Why Northern Ireland’s friendliness and scenery rivals Yorkshire – Yorkshire Post Letters

From: David Craggs, Shafton Gate, Goldthorpe.

The Giant's Causeway is emblematic of Northern Ireland's stunning scenery.
The Giant's Causeway is emblematic of Northern Ireland's stunning scenery.

MY wife and I have just spent a few days holidaying in Northern Ireland. We were aware of the problems politically, and problems with trade between Northern Ireland and this country and with the Irish Republic. But how impressed we were.

The people there were genuinely friendly (a bit like Yorkshire folk) towards us in the cafes and restaurants, and on the streets where people said ‘hello’ and ‘good morning’ as we passed them on our walks. We had our own car with us and this enabled us to explore the coast and countryside which we found stunningly attractive.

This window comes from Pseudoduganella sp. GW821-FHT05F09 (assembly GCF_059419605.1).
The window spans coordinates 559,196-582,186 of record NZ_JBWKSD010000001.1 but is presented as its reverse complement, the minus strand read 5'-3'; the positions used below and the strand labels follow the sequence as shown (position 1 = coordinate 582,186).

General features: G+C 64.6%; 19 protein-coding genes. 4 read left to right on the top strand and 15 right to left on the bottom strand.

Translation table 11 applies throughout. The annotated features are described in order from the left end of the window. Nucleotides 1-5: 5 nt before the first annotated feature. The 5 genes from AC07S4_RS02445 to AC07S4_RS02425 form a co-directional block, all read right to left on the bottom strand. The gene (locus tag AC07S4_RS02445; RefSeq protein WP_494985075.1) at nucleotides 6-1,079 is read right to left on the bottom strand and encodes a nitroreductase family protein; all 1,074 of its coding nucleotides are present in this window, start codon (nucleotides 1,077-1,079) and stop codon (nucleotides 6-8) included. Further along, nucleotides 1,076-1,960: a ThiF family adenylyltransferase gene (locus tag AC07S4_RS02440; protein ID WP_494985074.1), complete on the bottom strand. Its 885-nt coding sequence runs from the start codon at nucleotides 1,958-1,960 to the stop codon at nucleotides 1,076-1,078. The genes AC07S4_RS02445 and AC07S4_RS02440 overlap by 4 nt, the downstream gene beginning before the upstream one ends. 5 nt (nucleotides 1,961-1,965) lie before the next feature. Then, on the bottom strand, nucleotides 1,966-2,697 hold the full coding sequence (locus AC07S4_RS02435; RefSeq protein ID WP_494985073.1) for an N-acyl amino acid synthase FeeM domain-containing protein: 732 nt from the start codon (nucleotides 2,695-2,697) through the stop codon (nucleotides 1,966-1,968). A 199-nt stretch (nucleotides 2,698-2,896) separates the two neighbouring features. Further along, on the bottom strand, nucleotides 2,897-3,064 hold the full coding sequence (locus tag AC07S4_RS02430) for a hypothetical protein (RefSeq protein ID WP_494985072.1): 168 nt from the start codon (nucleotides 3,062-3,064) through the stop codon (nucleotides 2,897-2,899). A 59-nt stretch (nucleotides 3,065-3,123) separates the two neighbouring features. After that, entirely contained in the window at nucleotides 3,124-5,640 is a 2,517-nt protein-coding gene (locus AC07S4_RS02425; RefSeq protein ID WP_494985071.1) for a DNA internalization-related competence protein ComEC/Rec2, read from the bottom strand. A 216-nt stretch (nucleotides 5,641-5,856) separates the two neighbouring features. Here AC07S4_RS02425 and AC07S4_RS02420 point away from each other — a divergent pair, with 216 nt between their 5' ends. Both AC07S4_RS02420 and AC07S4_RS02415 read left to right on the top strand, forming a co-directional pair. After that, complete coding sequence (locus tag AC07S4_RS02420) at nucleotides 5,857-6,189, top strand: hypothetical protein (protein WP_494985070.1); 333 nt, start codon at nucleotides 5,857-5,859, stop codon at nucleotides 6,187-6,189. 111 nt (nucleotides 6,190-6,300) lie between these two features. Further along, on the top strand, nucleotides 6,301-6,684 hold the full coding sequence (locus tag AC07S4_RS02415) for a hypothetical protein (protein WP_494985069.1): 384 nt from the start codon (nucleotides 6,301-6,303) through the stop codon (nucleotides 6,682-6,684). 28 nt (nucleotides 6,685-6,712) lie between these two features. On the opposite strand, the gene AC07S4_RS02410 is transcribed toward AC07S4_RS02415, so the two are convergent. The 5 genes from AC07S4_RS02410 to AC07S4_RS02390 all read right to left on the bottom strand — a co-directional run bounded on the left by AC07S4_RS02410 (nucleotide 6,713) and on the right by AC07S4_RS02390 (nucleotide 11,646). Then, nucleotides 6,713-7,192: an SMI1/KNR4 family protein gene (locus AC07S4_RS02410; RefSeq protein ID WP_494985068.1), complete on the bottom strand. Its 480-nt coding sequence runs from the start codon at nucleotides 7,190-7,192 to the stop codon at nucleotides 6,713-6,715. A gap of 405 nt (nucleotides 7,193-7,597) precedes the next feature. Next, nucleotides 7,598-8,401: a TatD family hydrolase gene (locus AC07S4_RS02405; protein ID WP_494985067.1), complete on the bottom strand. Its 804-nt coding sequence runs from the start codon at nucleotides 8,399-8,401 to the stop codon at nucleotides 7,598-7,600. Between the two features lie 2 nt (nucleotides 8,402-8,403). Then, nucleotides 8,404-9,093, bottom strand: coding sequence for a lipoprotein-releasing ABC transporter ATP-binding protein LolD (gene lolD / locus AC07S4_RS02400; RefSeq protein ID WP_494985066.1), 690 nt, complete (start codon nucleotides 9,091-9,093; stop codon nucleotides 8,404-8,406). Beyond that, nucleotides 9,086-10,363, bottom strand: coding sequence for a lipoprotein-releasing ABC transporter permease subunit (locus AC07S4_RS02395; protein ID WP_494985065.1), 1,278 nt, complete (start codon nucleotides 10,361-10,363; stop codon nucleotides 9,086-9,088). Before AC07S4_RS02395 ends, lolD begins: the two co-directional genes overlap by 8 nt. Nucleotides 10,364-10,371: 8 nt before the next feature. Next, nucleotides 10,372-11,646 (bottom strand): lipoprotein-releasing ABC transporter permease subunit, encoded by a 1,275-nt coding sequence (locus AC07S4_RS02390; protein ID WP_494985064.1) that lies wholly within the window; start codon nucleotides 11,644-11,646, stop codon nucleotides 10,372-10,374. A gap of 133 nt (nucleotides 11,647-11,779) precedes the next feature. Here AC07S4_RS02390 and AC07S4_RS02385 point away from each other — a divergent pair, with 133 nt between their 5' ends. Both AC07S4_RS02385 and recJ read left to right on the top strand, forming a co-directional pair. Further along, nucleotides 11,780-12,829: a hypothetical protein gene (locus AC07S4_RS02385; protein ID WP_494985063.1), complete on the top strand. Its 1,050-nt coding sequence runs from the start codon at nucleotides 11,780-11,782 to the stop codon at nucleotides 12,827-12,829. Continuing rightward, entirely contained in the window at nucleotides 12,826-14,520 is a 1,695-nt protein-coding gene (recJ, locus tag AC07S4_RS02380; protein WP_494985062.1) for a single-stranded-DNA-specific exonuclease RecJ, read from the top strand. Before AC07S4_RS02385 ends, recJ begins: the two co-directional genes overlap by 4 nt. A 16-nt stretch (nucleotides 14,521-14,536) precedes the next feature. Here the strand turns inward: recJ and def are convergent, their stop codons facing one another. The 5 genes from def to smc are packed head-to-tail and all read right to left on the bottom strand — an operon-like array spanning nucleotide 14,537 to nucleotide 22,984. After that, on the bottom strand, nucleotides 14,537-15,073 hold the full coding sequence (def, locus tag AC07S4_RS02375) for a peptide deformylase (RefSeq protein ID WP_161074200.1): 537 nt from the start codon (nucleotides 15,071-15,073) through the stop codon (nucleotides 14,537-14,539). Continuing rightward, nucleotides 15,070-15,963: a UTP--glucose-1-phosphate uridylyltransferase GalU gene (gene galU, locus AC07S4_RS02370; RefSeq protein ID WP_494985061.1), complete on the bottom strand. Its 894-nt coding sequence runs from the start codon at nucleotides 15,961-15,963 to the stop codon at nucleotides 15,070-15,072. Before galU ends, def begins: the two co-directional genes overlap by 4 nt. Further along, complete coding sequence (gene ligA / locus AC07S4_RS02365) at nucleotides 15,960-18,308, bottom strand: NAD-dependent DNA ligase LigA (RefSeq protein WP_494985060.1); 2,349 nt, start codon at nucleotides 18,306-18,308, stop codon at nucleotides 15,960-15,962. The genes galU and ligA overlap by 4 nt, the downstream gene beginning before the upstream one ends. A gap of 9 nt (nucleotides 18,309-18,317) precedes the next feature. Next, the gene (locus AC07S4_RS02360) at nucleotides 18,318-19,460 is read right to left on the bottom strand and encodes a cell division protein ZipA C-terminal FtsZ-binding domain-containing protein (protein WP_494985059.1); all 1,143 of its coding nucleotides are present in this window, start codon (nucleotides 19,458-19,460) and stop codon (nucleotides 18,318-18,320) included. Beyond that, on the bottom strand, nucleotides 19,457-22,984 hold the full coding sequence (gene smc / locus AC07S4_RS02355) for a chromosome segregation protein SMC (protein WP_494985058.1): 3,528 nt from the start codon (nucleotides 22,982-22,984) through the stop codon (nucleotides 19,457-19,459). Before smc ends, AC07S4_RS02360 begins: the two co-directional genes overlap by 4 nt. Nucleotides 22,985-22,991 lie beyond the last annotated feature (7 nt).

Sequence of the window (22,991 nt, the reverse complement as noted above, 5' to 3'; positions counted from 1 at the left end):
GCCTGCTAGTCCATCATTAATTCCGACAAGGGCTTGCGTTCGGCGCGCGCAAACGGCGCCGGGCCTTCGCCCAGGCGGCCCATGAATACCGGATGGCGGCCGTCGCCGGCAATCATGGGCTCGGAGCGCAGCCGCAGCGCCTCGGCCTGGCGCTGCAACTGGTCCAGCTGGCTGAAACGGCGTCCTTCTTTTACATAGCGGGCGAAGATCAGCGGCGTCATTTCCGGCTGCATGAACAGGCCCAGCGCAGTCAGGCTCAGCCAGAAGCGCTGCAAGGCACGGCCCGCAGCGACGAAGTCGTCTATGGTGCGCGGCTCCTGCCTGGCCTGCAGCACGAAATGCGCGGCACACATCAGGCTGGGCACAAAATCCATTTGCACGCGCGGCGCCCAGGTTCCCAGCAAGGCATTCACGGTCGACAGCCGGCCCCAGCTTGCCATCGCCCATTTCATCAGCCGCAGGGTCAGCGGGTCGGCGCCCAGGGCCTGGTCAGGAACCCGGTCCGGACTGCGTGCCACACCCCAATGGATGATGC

Our bus tour of Belfast was both excellent and informative. Our humorous guide, who was also our bus driver, gave us a history lesson on the past Irish Troubles. This he did as our tour took us through the still strongly Catholic and Protestant areas such as the Falls and Shankill Roads. It was only then that we realised how remote we’d been from all the Troubles, living in central Yorkshire at the time.

belfast City Hall remains an imposing landmark in Northern Ireland.

So, if the Balearics and Canaries are out of the question, may I recommend a holiday in Northern Ireland? You will not feel that you’d had to settle for ‘second best’. One thing did puzzle – why is petrol up to three pence per litre cheaper there than in South Yorkshire?

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